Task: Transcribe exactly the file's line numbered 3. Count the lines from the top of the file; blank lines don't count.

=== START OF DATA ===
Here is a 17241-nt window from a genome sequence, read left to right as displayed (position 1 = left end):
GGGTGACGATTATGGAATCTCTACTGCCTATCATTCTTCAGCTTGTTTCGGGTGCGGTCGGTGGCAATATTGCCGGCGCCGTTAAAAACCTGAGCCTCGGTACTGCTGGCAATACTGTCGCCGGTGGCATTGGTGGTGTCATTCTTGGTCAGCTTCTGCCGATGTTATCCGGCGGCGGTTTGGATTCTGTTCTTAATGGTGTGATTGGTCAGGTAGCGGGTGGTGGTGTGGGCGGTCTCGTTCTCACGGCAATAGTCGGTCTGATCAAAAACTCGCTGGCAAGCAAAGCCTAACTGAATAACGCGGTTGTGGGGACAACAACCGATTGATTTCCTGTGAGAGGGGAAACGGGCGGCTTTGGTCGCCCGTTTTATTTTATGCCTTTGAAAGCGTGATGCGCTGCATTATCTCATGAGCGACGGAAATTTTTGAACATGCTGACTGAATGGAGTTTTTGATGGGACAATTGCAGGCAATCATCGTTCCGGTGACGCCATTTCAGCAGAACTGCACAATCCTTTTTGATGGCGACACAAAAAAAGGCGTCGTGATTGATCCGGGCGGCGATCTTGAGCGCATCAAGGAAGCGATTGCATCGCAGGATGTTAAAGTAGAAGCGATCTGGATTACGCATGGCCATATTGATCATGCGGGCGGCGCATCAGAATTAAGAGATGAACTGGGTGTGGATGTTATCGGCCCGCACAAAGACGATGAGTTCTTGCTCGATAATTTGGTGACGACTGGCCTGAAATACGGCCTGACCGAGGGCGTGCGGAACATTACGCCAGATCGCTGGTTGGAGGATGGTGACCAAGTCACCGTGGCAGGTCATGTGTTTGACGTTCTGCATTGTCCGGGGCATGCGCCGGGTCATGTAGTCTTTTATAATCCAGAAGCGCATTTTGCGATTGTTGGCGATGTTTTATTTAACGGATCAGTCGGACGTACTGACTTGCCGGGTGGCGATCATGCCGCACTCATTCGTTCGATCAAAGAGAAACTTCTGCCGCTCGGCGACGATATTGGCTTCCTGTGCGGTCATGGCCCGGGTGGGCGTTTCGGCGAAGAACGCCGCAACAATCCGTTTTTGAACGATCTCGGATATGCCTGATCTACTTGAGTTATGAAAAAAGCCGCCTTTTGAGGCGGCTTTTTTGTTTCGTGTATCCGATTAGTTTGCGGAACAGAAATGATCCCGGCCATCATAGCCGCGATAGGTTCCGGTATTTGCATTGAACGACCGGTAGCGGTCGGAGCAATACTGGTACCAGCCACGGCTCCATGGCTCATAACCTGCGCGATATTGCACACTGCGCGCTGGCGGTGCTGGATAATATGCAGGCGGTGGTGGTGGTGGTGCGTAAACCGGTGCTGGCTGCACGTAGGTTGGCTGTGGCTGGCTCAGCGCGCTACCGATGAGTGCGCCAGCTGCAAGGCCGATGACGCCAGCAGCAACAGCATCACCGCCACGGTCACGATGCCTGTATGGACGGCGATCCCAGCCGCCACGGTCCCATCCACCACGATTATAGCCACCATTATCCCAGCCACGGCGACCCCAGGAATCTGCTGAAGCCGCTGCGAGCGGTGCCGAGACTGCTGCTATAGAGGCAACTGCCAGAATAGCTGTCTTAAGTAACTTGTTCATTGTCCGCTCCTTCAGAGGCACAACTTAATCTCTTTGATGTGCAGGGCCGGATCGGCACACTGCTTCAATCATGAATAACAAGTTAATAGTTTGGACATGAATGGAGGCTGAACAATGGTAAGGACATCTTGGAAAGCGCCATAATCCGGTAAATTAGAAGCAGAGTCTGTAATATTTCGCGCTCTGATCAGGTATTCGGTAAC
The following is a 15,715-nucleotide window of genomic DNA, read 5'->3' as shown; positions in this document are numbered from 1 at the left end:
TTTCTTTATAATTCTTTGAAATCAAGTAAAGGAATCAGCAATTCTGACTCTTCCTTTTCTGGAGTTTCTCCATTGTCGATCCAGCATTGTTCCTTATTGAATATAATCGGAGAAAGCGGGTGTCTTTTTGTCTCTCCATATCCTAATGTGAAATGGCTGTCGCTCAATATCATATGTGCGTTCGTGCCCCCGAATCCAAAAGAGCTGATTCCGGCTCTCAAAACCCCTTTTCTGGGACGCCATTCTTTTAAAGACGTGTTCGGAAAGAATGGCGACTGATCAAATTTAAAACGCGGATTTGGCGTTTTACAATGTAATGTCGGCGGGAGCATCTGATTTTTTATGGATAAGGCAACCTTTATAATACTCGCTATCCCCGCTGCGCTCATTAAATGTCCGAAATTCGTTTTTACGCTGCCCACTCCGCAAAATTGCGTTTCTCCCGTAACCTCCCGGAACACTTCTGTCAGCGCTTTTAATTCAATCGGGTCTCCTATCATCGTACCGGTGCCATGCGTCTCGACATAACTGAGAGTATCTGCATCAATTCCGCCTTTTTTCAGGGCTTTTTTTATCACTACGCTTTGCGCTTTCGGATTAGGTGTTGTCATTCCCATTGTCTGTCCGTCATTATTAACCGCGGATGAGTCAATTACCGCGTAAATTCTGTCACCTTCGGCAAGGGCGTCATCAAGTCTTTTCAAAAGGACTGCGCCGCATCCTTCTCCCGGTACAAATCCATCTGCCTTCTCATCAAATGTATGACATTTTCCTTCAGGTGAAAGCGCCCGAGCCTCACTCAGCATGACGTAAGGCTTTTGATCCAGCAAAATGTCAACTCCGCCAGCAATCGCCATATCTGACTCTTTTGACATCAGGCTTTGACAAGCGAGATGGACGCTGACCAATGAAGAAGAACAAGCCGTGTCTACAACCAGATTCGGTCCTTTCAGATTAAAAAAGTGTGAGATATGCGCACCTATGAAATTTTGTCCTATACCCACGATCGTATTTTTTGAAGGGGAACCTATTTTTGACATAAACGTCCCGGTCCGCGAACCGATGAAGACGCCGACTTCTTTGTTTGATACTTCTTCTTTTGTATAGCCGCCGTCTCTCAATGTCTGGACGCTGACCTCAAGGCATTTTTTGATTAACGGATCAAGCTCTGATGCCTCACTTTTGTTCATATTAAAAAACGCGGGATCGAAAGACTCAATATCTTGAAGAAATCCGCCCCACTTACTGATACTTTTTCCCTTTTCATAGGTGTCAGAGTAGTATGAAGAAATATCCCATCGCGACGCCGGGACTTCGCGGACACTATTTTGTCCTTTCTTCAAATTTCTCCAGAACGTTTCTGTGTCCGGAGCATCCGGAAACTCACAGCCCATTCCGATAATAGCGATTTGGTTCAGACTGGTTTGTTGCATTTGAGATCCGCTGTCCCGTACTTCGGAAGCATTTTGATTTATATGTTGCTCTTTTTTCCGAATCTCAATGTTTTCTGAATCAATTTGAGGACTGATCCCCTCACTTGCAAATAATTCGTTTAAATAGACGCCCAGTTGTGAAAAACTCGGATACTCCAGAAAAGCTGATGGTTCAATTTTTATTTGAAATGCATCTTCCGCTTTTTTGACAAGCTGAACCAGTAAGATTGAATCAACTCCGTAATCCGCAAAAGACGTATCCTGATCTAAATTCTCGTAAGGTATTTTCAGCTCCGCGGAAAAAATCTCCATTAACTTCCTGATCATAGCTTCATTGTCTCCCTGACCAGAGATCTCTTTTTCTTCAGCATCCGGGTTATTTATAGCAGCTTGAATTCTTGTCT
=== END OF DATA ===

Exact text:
The following is a 15,715-nucleotide window of genomic DNA, read 5'->3' as shown; positions in this document are numbered from 1 at the left end: